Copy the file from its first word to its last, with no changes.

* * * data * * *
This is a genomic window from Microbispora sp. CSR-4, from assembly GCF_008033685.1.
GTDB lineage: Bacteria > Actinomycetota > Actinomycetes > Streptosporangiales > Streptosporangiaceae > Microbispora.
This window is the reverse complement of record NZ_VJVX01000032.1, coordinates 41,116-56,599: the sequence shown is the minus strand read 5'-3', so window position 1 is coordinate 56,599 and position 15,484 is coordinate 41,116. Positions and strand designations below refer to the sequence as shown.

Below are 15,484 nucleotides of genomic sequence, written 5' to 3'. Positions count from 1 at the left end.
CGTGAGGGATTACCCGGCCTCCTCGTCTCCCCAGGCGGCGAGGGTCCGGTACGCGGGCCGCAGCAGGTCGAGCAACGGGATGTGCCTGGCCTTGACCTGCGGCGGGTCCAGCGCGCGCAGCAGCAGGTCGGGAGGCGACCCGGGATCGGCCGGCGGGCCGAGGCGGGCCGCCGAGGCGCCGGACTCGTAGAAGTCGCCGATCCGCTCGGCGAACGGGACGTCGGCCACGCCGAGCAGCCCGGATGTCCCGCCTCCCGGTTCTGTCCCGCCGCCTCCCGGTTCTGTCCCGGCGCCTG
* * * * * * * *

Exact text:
This is a genomic window from Microbispora sp. CSR-4, from assembly GCF_008033685.1.
GTDB lineage: Bacteria > Actinomycetota > Actinomycetes > Streptosporangiales > Streptosporangiaceae > Microbispora.
This window is the reverse complement of record NZ_VJVX01000032.1, coordinates 41,116-56,599: the sequence shown is the minus strand read 5'-3', so window position 1 is coordinate 56,599 and position 15,484 is coordinate 41,116. Positions and strand designations below refer to the sequence as shown.

Below are 15,484 nucleotides of genomic sequence, written 5' to 3'. Positions count from 1 at the left end.
CGTGAGGGATTACCCGGCCTCCTCGTCTCCCCAGGCGGCGAGGGTCCGGTACGCGGGCCGCAGCAGGTCGAGCAACGGGATGTGCCTGGCCTTGACCTGCGGCGGGTCCAGCGCGCGCAGCAGCAGGTCGGGAGGCGACCCGGGATCGGCCGGCGGGCCGAGGCGGGCCGCCGAGGCGCCGGACTCGTAGAAGTCGCCGATCCGCTCGGCGAACGGGACGTCGGCCACGCCGAGCAGCCCGGATGTCCCGCCTCCCGGTTCTGTCCCGCCGCCTCCCGGTTCTGTCCCGGCGCCTG